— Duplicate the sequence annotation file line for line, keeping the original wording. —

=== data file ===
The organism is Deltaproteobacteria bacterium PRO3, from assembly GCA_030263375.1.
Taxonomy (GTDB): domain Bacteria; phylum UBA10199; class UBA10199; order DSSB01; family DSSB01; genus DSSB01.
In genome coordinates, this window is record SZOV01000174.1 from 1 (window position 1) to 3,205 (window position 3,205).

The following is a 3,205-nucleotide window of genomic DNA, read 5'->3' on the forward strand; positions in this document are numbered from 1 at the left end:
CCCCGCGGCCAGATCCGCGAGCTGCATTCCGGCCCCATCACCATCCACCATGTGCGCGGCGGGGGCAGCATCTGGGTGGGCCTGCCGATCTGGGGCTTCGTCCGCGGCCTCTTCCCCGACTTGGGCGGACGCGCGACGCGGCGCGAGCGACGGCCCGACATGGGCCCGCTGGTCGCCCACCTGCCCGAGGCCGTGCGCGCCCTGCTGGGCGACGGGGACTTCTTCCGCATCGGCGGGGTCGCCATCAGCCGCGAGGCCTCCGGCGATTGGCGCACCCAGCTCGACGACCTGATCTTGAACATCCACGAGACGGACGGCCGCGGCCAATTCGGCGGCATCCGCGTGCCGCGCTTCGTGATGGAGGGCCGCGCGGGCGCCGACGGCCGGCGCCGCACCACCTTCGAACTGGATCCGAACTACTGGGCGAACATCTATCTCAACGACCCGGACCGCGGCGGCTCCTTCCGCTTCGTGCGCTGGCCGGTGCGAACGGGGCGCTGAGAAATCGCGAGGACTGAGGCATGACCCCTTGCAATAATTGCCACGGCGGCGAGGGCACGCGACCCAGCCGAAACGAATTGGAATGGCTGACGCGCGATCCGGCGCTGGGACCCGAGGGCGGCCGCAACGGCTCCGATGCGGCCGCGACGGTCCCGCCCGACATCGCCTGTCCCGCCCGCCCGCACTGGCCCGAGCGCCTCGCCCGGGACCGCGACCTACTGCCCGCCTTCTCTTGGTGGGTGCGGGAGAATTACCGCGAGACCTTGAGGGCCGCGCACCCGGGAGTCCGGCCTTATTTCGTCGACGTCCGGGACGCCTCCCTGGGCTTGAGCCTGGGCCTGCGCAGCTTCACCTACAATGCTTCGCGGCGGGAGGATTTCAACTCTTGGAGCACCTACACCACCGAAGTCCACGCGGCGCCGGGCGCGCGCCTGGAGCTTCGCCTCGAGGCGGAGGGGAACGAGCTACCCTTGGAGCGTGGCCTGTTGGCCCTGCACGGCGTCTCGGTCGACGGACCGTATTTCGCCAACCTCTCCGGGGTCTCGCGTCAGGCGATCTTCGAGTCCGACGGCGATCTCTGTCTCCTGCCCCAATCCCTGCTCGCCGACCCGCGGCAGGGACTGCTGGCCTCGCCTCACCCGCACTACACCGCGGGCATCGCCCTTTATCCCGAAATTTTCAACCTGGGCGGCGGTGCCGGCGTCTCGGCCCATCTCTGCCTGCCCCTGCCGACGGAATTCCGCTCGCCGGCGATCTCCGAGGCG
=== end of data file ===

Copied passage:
The organism is Deltaproteobacteria bacterium PRO3, from assembly GCA_030263375.1.
Taxonomy (GTDB): domain Bacteria; phylum UBA10199; class UBA10199; order DSSB01; family DSSB01; genus DSSB01.
In genome coordinates, this window is record SZOV01000174.1 from 1 (window position 1) to 3,205 (window position 3,205).

The following is a 3,205-nucleotide window of genomic DNA, read 5'->3' on the forward strand; positions in this document are numbered from 1 at the left end:
CCCCGCGGCCAGATCCGCGAGCTGCATTCCGGCCCCATCACCATCCACCATGTGCGCGGCGGGGGCAGCATCTGGGTGGGCCTGCCGATCTGGGGCTTCGTCCGCGGCCTCTTCCCCGACTTGGGCGGACGCGCGACGCGGCGCGAGCGACGGCCCGACATGGGCCCGCTGGTCGCCCACCTGCCCGAGGCCGTGCGCGCCCTGCTGGGCGACGGGGACTTCTTCCGCATCGGCGGGGTCGCCATCAGCCGCGAGGCCTCCGGCGATTGGCGCACCCAGCTCGACGACCTGATCTTGAACATCCACGAGACGGACGGCCGCGGCCAATTCGGCGGCATCCGCGTGCCGCGCTTCGTGATGGAGGGCCGCGCGGGCGCCGACGGCCGGCGCCGCACCACCTTCGAACTGGATCCGAACTACTGGGCGAACATCTATCTCAACGACCCGGACCGCGGCGGCTCCTTCCGCTTCGTGCGCTGGCCGGTGCGAACGGGGCGCTGAGAAATCGCGAGGACTGAGGCATGACCCCTTGCAATAATTGCCACGGCGGCGAGGGCACGCGACCCAGCCGAAACGAATTGGAATGGCTGACGCGCGATCCGGCGCTGGGACCCGAGGGCGGCCGCAACGGCTCCGATGCGGCCGCGACGGTCCCGCCCGACATCGCCTGTCCCGCCCGCCCGCACTGGCCCGAGCGCCTCGCCCGGGACCGCGACCTACTGCCCGCCTTCTCTTGGTGGGTGCGGGAGAATTACCGCGAGACCTTGAGGGCCGCGCACCCGGGAGTCCGGCCTTATTTCGTCGACGTCCGGGACGCCTCCCTGGGCTTGAGCCTGGGCCTGCGCAGCTTCACCTACAATGCTTCGCGGCGGGAGGATTTCAACTCTTGGAGCACCTACACCACCGAAGTCCACGCGGCGCCGGGCGCGCGCCTGGAGCTTCGCCTCGAGGCGGAGGGGAACGAGCTACCCTTGGAGCGTGGCCTGTTGGCCCTGCACGGCGTCTCGGTCGACGGACCGTATTTCGCCAACCTCTCCGGGGTCTCGCGTCAGGCGATCTTCGAGTCCGACGGCGATCTCTGTCTCCTGCCCCAATCCCTGCTCGCCGACCCGCGGCAGGGACTGCTGGCCTCGCCTCACCCGCACTACACCGCGGGCATCGCCCTTTATCCCGAAATTTTCAACCTGGGCGGCGGTGCCGGCGTCTCGGCCCATCTCTGCCTGCCCCTGCCGACGGAATTCCGCTCGCCGGCGATCTCCGAGGCG